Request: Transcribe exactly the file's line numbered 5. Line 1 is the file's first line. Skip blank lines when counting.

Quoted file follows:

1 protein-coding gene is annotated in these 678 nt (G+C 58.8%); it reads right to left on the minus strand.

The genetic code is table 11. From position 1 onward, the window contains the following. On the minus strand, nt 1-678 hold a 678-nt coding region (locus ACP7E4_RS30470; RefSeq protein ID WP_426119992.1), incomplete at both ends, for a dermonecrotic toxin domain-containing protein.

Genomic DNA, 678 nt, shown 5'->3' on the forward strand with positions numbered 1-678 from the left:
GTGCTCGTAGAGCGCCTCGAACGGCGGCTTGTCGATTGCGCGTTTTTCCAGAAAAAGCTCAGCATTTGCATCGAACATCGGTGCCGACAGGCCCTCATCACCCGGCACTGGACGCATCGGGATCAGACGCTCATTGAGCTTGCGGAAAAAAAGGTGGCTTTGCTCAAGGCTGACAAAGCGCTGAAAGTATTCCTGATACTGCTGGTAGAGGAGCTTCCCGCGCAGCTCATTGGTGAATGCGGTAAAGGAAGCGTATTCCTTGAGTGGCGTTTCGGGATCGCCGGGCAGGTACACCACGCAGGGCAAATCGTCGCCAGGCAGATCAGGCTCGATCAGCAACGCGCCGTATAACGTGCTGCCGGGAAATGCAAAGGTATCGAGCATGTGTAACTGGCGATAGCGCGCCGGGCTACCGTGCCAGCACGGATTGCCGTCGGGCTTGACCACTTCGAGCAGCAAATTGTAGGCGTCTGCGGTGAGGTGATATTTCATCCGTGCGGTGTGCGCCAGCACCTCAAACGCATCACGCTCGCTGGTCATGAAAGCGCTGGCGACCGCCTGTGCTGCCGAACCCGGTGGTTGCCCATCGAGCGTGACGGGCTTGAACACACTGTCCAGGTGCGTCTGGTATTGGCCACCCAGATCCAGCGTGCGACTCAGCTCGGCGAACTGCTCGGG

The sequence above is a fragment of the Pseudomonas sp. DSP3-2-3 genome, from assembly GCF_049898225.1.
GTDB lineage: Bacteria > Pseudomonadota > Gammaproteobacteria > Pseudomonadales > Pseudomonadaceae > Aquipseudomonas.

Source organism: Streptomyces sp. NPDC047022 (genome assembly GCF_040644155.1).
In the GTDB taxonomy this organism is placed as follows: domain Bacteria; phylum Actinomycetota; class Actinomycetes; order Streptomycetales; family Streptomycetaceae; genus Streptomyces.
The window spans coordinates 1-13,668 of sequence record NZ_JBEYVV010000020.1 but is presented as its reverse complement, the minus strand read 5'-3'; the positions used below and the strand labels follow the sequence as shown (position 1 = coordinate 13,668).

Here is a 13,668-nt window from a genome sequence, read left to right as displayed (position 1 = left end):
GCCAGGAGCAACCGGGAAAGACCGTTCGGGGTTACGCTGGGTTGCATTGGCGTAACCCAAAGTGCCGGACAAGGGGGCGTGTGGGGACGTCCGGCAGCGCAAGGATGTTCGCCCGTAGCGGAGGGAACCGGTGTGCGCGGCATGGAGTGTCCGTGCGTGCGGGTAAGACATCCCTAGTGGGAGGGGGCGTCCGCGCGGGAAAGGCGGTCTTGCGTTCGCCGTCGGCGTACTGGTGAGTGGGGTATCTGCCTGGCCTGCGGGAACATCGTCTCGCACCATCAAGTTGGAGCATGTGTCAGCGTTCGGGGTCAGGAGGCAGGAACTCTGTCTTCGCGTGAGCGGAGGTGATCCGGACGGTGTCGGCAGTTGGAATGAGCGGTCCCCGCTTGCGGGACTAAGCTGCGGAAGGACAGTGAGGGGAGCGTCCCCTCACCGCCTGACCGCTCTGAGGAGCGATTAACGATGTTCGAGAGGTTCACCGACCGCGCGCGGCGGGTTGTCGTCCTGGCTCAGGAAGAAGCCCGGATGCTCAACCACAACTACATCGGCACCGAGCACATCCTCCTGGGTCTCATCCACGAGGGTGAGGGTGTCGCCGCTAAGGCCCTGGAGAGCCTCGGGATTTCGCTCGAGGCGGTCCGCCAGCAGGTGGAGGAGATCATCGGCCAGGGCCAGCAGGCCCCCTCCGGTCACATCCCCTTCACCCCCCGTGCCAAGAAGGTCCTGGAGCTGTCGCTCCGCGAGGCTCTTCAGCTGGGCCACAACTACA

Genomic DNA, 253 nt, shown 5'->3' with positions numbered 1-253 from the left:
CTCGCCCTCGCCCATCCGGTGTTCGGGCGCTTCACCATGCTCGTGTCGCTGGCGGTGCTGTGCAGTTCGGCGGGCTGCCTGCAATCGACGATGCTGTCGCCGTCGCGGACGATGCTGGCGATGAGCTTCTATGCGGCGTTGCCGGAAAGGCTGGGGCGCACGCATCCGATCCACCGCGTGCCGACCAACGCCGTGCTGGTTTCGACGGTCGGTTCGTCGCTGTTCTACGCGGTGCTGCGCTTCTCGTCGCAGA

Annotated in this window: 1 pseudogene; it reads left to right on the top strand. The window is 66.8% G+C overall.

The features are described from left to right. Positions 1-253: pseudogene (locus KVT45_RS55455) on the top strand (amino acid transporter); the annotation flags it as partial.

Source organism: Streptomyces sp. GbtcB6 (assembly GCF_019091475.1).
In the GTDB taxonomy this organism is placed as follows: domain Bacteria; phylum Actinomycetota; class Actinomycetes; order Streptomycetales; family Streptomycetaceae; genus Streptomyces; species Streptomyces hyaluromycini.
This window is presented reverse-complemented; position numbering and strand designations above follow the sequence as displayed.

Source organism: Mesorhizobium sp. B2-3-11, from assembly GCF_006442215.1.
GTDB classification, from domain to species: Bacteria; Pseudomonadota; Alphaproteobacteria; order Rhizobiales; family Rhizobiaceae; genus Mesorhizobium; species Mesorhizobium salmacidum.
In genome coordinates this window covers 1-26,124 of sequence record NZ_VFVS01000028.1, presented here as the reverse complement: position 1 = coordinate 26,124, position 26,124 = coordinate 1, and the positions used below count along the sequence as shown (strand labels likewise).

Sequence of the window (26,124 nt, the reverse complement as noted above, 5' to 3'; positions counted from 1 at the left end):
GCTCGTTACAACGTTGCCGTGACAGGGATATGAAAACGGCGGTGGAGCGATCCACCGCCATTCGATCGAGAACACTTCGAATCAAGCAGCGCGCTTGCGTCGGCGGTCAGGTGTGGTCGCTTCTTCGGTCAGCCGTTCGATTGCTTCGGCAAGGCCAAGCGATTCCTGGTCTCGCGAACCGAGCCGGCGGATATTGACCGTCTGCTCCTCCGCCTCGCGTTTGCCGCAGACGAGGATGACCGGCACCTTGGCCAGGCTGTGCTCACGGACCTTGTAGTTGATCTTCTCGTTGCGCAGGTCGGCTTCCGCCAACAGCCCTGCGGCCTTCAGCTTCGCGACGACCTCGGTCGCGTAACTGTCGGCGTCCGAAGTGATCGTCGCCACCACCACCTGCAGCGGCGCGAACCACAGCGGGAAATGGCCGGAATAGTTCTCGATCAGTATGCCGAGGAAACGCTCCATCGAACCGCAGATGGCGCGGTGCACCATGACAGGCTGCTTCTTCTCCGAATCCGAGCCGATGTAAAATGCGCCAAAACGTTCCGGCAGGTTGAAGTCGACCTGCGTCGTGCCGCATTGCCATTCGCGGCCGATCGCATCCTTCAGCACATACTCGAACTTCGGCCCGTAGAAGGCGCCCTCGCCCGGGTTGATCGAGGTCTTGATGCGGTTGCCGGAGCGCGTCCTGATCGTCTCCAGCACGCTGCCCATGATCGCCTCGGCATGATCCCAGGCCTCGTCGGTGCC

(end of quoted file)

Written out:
The sequence above is a fragment of the Pseudomonas sp. DSP3-2-3 genome, from assembly GCF_049898225.1.